EMMA

It is a truth often acknowledged that Jane Austen is still jolly popular, and that two-hundred-and-three years after her death, her books are still in print and more importantly, still widely read and enjoyed. These facts have not escaped the notice of Hollywood either. The Manatees at the top of the industry have correctly surmised that anything with “Jane Austen” in the title is sure to put bums on seats – even if only because the books are still widely represented on school and university reading lists. Offerings range from the idiotic, with the addition of zombies in a rather desperate attempt at humour to the updated – “Clueless”.

As far as the movie industry is concerned, the problem is that Austen’s output was quite small, with her concentrating on quality rather than quantity, a fact which has already pushed the movie industry deep into re-make territory. This film is no less than the fifth version of “Emma” (counting “Clueless”) and is, in my opinion, the best. It’s been made with huge respect for the original text with Austen’s humour represented perfectly by the actors and the excellent script. The audience laughed out loud, and frequently. The cinema was a very pleasant place to be, that afternoon. The photography was truly sublime and of beautiful things, the editing slow and considered. I suppose it could be said that nothing much “happened”- no-one got shot, the world was not saved from marauding aliens, but my attention was sill riveted since as Ms Austen knew well, importance is a matter of degree, not of content. And if “Emma” is slight in content it is doubly charming for all that.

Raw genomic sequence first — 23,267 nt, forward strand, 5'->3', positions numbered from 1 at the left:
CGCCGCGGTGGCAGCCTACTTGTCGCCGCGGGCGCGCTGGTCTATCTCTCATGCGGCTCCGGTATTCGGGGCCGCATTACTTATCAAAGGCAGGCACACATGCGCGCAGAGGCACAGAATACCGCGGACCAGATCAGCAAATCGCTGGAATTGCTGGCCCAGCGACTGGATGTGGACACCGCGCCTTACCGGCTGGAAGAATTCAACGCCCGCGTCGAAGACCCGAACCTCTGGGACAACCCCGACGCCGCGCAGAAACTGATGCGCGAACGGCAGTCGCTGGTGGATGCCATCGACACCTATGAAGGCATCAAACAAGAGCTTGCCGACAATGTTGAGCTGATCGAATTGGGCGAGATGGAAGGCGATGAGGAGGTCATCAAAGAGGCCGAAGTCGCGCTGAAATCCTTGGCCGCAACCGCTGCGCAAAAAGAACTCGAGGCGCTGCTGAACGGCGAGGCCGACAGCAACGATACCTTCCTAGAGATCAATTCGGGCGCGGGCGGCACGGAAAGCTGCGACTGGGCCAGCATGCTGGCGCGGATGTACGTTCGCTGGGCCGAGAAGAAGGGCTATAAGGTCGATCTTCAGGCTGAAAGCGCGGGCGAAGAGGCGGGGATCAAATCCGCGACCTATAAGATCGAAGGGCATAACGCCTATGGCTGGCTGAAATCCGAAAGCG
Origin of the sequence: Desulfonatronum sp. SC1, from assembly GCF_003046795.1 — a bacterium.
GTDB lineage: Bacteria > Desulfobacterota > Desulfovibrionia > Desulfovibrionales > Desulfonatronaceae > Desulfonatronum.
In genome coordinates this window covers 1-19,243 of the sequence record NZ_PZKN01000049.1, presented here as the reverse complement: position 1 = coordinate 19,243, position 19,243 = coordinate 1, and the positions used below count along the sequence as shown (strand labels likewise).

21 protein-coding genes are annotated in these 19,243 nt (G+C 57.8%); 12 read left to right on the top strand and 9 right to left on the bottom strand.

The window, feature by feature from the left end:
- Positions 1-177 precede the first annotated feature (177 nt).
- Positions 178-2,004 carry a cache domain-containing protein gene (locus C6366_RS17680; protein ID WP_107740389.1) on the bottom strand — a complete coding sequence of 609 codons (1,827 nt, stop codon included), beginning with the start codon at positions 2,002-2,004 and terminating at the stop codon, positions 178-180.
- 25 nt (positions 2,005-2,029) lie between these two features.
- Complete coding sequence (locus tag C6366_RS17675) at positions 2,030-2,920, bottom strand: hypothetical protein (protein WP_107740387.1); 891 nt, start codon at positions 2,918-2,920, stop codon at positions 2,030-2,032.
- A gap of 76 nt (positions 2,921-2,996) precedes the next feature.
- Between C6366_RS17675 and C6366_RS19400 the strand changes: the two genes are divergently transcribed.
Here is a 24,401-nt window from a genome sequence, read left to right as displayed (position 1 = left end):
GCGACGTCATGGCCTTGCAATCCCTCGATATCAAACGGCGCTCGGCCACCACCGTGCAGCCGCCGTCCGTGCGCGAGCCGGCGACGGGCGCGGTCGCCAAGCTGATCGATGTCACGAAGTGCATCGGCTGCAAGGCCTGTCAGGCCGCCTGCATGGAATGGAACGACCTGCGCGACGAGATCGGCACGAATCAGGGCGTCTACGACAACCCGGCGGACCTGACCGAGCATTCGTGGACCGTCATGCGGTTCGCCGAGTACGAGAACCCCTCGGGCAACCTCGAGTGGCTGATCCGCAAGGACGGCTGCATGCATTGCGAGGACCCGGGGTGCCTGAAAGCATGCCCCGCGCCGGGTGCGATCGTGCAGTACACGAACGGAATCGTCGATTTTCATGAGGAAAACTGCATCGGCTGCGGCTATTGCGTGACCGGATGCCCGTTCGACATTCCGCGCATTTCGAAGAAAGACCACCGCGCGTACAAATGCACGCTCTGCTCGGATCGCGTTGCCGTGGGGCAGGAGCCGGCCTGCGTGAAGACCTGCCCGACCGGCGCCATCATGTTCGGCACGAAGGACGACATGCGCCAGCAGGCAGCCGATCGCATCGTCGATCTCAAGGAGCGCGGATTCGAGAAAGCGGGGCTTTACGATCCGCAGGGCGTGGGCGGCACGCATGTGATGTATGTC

A Rare Gem indeed.
(C) Alex Rieneck 2020 All rights reserved.

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